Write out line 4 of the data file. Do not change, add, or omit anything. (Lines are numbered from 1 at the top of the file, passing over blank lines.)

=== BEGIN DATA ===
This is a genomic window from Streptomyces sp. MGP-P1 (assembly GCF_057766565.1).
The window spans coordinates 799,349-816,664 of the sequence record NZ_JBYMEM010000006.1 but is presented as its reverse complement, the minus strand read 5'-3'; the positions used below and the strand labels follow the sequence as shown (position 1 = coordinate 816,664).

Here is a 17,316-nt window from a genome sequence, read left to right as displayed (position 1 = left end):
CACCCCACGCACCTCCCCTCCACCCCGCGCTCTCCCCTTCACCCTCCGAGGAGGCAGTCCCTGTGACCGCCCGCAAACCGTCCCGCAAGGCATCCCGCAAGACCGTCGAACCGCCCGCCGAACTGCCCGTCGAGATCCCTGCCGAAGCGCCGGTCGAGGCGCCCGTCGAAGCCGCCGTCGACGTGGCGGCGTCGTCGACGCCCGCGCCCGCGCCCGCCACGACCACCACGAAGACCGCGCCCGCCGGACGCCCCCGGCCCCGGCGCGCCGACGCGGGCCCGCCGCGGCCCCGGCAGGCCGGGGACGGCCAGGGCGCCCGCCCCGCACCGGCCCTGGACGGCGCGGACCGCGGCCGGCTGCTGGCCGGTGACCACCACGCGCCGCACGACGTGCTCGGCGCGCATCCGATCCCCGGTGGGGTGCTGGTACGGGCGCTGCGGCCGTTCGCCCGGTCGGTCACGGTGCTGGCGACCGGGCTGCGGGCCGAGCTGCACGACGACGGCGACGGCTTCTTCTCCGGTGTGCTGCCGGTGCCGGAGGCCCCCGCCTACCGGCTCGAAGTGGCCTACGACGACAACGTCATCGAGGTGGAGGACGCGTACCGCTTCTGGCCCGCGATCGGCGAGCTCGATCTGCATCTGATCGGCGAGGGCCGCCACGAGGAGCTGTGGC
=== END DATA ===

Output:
CACCCCACGCACCTCCCCTCCACCCCGCGCTCTCCCCTTCACCCTCCGAGGAGGCAGTCCCTGTGACCGCCCGCAAACCGTCCCGCAAGGCATCCCGCAAGACCGTCGAACCGCCCGCCGAACTGCCCGTCGAGATCCCTGCCGAAGCGCCGGTCGAGGCGCCCGTCGAAGCCGCCGTCGACGTGGCGGCGTCGTCGACGCCCGCGCCCGCGCCCGCCACGACCACCACGAAGACCGCGCCCGCCGGACGCCCCCGGCCCCGGCGCGCCGACGCGGGCCCGCCGCGGCCCCGGCAGGCCGGGGACGGCCAGGGCGCCCGCCCCGCACCGGCCCTGGACGGCGCGGACCGCGGCCGGCTGCTGGCCGGTGACCACCACGCGCCGCACGACGTGCTCGGCGCGCATCCGATCCCCGGTGGGGTGCTGGTACGGGCGCTGCGGCCGTTCGCCCGGTCGGTCACGGTGCTGGCGACCGGGCTGCGGGCCGAGCTGCACGACGACGGCGACGGCTTCTTCTCCGGTGTGCTGCCGGTGCCGGAGGCCCCCGCCTACCGGCTCGAAGTGGCCTACGACGACAACGTCATCGAGGTGGAGGACGCGTACCGCTTCTGGCCCGCGATCGGCGAGCTCGATCTGCATCTGATCGGCGAGGGCCGCCACGAGGAGCTGTGGC